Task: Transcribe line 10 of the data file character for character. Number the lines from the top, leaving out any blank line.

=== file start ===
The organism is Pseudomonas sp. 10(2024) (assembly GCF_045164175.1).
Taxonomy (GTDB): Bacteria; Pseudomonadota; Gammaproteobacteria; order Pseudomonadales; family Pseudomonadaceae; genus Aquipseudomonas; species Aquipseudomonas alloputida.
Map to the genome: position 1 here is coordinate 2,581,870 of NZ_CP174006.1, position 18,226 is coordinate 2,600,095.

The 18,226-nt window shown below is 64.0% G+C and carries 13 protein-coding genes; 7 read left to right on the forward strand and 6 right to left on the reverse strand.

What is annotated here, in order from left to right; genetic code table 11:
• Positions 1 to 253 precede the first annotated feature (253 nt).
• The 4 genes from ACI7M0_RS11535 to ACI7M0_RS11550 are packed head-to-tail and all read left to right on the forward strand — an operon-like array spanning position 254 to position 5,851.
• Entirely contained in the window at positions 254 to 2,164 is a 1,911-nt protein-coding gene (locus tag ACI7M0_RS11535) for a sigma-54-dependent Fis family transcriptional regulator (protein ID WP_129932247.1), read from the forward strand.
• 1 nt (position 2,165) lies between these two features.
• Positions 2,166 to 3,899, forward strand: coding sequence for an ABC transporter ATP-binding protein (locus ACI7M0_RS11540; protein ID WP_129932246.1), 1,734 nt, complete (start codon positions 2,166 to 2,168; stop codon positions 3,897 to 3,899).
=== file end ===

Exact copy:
• Positions 2,166 to 3,899, forward strand: coding sequence for an ABC transporter ATP-binding protein (locus ACI7M0_RS11540; protein ID WP_129932246.1), 1,734 nt, complete (start codon positions 2,166 to 2,168; stop codon positions 3,897 to 3,899).